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Authors: Juretschke, Thomas
Title: Identification of DNA damage-induced autophagic cargo by mass-spectrometry based proteomics
Online publication date: 10-Feb-2022
Year of first publication: 2022
Language: english
Abstract: Autophagy is a catabolic recycling pathway initiated under periods of starvation with energy-saving and cytoprotective effects. Previously considered a non-targeted process that degrades bulk cytoplasmic material, the discovery of autophagy receptors revealed that autophagy also leads to the targeted turnover of different cargo. Upon its perception, DNA damage triggers tailor-made signaling and repair pathways, collectively designated as the DNA damage response (DDR) that can also result in apoptosis or cellular senescence. Kinases that orchestrate the DDR are ATM, ATR and DNA-PKcs. Autophagy succeeds DNA damage, but the signaling pathways required to transmit the information for autophagy activation from the nucleus to the cytoplasm as well as its purpose remain poorly understood. This study focused on two aspects of DNA damage-induced autophagy. First, I investigated whether the DDR kinases play a role in the activation of autophagy after DNA double strand breaks. Second, I employed mass spectrometry (MS)-based proteomics to probe the cargo of DNA damage-induced autophagy to investigate its relevance in the DDR. To assess the role of the DDR kinases in DNA damage-induced autophagy, the conversion of the autophagy marker protein LC3B into its lipidated form and the degradation of the receptor p62 were monitored in DDR kinase knockdown cells. As a complementary approach, the tandem-LC3B assay was engaged to measure DNA damage-induced autophagy in the presence of DDR kinase inhibitors. Using different read-out systems, we came to indecisive results indicating no, mild or strong involvement of the DDR kinases in DNA damage-induced autophagy. The off-target effects of commonly used DDR kinase inhibitors that might also cause the inhibition of the phosphatidylinositol-3-kinase VPS34 could explain observed inconsistency between the results obtained in knockdown and chemical inhibitor-treated cells. I established a MS-based proximity proteomics approach to identify systematically DNA damage-induced autophagic cargo. Applying this technique, many known and previously undescribed putative cargo proteins were identified. Computational analyses permitted to associate the identified cargo with focal adhesions proteins, ribosomal proteins, the subunits of the TRiQ/CCT chaperonin complex as well as with nuclear-localized proteins. The proteinase K protection assay enabled to validate most of the selected proteins as autophagic cargo. Ultimately, the cargo that was identified indicates that micronuclei might be degraded by autophagy after genotoxic stress. Further, identification of focal adhesions proteins and validation of the metastasis suppressor NME1 could indicate for a metastasis-promoting role of autophagy after treatment with chemotherapeutic agents. This study presents the first approach to investigate DNA damage-induced autophagic cargo using proximity proteomics and reveals a role for autophagy in the degradation of nuclear proteins in human cells.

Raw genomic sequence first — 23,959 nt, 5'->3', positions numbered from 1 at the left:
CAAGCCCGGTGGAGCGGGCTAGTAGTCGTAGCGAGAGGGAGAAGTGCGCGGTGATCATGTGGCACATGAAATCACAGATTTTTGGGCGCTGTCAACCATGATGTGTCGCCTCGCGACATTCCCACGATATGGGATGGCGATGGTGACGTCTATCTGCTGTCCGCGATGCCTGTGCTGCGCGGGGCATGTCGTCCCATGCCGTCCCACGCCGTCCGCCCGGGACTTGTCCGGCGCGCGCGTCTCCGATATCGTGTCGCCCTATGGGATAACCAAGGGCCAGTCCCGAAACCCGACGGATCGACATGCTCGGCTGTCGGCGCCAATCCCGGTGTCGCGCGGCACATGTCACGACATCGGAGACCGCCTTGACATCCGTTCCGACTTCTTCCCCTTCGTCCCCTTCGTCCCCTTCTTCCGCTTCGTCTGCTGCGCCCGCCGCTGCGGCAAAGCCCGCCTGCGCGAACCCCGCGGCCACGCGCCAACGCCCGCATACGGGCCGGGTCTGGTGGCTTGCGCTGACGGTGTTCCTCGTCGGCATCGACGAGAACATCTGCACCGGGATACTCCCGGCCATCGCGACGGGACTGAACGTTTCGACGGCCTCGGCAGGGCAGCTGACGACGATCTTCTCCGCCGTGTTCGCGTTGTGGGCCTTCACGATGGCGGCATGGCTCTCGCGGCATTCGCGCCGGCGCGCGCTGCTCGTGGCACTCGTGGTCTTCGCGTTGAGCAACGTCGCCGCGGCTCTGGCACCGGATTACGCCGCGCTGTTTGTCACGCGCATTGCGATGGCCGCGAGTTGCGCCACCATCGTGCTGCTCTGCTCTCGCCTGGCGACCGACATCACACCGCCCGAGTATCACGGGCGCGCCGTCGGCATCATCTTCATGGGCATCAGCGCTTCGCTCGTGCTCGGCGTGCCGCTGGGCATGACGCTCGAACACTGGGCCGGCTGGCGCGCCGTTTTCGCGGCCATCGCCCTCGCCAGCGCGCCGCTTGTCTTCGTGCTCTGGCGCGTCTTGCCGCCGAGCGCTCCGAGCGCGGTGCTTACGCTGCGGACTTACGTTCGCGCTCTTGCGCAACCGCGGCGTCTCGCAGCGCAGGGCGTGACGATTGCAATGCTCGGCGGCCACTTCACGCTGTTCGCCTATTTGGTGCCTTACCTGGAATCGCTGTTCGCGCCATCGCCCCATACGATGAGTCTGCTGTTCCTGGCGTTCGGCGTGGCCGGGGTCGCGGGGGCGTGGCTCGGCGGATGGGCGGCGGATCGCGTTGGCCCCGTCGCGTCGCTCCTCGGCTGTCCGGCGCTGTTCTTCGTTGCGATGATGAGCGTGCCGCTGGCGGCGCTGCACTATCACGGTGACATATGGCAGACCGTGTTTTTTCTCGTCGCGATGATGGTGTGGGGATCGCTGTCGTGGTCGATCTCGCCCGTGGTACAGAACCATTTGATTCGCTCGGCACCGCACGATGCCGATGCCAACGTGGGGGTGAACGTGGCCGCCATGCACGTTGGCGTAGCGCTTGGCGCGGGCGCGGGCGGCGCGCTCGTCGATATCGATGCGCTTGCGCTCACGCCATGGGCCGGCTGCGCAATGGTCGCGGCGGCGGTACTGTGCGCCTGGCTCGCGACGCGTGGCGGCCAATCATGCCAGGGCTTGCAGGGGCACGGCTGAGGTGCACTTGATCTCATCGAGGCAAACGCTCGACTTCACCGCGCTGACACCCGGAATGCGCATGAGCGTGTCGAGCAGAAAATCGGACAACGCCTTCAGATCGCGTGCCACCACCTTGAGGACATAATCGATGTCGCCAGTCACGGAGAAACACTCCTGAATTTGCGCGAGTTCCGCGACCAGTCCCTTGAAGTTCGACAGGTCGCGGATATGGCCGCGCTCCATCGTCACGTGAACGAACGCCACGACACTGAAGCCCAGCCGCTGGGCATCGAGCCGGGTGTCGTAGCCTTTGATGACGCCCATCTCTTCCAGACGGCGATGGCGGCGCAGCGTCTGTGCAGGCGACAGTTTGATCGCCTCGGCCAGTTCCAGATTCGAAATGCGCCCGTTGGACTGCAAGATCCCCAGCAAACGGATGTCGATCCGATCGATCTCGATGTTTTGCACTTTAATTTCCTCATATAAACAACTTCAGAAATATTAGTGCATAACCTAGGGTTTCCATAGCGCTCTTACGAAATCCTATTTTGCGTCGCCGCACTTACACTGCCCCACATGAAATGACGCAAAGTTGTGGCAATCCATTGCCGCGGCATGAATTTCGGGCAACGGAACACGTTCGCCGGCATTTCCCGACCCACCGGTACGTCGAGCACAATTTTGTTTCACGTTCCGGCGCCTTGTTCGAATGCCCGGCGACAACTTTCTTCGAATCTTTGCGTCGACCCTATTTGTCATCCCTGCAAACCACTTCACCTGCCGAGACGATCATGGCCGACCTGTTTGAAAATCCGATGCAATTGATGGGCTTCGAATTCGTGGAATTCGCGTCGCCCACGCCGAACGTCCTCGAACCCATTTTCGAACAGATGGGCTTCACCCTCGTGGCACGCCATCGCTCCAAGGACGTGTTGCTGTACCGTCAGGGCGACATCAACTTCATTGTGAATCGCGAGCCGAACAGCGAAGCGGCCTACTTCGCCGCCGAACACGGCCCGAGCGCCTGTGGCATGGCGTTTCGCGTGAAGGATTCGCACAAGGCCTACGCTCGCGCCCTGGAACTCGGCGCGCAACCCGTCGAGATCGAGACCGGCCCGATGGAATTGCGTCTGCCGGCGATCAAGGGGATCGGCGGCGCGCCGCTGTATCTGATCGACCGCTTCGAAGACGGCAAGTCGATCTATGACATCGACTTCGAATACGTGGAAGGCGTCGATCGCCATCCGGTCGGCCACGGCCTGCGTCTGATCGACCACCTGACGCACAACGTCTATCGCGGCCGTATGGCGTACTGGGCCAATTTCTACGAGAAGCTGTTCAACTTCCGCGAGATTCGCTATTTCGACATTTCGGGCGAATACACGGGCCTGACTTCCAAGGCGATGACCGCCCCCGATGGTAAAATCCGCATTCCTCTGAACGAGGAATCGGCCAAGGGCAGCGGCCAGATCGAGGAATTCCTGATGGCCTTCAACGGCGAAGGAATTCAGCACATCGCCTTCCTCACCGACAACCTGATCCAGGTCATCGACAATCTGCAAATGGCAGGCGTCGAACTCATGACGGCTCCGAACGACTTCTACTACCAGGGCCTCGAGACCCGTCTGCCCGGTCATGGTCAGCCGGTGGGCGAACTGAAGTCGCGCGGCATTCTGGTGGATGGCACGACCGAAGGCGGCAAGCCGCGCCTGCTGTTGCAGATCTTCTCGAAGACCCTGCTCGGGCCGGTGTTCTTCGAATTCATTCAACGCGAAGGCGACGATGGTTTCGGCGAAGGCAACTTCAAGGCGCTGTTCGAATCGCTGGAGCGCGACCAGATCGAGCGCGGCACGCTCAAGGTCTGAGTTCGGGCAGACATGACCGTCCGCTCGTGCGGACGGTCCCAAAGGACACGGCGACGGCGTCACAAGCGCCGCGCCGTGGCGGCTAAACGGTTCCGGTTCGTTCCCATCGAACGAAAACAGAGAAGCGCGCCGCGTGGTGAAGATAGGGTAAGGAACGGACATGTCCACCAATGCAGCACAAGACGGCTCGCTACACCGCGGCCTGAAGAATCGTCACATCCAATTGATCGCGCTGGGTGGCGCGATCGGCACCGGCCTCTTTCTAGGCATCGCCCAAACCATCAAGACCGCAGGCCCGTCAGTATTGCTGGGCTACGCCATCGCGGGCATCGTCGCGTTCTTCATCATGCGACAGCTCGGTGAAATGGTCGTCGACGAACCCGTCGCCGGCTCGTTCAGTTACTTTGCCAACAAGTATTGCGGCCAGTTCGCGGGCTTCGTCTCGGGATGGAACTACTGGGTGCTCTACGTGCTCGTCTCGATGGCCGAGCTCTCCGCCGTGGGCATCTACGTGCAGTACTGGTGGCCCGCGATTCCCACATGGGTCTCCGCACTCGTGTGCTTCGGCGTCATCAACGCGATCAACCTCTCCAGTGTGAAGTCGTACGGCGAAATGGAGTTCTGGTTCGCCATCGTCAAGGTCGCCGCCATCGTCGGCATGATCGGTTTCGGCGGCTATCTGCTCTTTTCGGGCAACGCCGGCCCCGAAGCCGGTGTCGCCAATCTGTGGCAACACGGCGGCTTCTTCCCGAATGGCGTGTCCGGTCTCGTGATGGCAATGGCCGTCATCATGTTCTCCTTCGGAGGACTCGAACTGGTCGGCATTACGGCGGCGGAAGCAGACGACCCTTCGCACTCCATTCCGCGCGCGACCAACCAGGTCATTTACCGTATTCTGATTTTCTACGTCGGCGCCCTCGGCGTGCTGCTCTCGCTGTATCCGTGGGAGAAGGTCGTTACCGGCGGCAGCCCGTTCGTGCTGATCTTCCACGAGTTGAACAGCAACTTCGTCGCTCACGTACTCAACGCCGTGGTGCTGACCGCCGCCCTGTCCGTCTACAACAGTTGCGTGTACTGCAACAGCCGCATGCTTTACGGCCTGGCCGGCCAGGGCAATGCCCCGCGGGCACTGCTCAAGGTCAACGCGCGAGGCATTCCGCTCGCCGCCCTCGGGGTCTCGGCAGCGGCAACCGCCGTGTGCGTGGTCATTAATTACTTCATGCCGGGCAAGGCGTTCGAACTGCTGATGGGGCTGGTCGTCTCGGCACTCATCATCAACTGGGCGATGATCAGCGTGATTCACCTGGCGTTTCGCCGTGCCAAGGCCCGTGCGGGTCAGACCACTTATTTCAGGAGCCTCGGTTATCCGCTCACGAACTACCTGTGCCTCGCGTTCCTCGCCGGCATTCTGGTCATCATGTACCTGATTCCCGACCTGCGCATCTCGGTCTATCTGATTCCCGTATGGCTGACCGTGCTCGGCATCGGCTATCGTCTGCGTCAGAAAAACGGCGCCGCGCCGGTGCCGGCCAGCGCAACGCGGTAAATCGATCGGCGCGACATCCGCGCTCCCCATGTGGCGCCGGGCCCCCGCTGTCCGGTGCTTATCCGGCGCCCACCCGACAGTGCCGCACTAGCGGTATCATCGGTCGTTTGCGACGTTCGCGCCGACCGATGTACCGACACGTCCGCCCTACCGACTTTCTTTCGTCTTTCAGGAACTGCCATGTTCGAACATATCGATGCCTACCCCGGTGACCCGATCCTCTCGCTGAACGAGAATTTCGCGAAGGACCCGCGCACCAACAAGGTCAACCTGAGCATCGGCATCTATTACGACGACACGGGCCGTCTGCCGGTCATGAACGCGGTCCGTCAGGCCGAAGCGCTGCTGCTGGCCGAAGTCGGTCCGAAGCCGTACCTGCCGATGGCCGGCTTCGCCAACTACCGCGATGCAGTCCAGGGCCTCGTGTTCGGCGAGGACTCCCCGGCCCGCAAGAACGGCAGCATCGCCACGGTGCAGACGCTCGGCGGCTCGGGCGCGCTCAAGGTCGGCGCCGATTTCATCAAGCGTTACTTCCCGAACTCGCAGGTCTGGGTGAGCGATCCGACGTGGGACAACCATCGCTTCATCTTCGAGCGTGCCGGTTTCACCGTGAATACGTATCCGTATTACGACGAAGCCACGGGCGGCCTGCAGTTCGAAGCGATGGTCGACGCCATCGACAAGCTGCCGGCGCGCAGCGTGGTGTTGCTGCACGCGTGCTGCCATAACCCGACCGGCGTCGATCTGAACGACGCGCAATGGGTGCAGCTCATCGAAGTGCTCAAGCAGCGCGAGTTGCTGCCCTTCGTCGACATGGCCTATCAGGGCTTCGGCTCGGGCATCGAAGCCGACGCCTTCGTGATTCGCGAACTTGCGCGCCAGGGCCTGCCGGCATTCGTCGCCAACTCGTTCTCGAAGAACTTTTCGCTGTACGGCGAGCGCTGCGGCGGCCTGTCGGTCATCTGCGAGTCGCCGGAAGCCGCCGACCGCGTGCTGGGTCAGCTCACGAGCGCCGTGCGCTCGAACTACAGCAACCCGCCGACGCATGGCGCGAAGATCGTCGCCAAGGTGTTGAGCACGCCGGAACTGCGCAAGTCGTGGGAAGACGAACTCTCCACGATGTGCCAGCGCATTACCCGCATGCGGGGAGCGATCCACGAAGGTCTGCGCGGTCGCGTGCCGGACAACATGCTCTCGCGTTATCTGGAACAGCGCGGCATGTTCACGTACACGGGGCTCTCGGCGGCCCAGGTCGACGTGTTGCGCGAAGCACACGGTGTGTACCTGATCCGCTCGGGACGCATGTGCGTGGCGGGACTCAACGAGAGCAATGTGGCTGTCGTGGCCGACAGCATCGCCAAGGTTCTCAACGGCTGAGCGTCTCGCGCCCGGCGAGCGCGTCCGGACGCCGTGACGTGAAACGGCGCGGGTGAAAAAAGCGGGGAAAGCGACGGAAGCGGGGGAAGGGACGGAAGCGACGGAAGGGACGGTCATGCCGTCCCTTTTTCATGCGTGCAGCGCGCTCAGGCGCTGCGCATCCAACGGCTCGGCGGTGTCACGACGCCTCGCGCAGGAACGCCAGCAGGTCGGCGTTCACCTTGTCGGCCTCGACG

DDC: 570 Biowissenschaften
570 Life sciences
Institution: Johannes Gutenberg-Universität Mainz
Department: FB 10 Biologie
Place: Mainz
URN: urn:nbn:de:hebis:77-openscience-de724be1-9d09-42d4-973e-90fa778c04484
Version: Original work
Publication type: Dissertation
License: In Copyright
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Extent: V, 107 Seiten, Illustrationen, Diagramme
Appears in collections:JGU-Publikationen

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